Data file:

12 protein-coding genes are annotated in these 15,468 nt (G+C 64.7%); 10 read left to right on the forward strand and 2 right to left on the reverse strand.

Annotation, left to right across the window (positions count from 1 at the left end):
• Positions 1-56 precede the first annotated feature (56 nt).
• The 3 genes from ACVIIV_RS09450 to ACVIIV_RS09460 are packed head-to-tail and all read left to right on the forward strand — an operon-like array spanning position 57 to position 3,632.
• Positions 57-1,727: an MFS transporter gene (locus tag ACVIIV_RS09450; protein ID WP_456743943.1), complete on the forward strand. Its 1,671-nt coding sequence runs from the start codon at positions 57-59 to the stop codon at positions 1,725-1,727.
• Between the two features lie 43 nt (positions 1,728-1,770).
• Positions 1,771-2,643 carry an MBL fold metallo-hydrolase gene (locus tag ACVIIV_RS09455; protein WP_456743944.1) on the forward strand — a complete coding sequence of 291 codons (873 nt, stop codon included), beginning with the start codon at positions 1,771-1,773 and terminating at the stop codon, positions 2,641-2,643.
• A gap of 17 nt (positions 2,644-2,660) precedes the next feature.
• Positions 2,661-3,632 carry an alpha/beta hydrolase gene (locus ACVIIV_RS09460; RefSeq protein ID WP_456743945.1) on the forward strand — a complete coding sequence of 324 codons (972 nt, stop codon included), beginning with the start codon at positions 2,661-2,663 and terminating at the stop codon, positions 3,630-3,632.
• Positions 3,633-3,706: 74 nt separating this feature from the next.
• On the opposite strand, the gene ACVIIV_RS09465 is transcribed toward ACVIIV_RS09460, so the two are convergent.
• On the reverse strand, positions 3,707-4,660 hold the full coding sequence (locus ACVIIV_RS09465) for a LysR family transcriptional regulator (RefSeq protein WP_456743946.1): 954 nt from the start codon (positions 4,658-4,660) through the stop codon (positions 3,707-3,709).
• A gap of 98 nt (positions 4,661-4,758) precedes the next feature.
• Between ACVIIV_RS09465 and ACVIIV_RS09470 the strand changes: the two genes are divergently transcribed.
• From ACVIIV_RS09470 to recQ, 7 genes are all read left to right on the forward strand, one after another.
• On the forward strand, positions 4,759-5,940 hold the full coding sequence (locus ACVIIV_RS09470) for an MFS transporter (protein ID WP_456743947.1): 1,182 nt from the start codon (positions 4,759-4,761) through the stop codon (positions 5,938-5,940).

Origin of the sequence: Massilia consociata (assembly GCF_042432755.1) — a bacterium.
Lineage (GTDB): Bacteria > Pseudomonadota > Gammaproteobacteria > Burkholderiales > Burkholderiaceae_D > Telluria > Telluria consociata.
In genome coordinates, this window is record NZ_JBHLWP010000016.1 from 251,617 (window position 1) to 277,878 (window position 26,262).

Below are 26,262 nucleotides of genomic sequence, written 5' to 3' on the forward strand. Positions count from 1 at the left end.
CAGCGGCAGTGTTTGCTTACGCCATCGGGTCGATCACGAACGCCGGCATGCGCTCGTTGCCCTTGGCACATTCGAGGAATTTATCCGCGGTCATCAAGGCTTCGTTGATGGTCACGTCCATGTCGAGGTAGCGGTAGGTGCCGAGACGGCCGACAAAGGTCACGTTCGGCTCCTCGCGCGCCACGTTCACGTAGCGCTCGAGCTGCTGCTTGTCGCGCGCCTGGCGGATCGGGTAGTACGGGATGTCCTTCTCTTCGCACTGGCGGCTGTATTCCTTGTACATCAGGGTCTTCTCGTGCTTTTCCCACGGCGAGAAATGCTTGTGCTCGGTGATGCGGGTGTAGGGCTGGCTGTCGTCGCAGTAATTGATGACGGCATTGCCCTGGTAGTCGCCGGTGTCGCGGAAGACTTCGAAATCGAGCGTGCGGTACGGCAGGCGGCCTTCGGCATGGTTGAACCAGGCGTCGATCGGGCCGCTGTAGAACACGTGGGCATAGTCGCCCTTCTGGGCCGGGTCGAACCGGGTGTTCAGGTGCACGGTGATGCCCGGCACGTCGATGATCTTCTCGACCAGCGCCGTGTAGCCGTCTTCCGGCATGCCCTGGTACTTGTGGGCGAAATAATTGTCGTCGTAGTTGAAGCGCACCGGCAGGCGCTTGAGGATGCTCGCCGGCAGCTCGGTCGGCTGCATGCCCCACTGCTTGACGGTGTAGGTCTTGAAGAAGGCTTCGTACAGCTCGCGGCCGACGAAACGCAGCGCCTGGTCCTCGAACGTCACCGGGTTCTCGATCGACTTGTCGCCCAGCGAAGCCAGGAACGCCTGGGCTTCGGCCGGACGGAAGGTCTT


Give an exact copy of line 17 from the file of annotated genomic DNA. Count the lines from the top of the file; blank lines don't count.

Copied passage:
Origin of the sequence: Massilia consociata (assembly GCF_042432755.1) — a bacterium.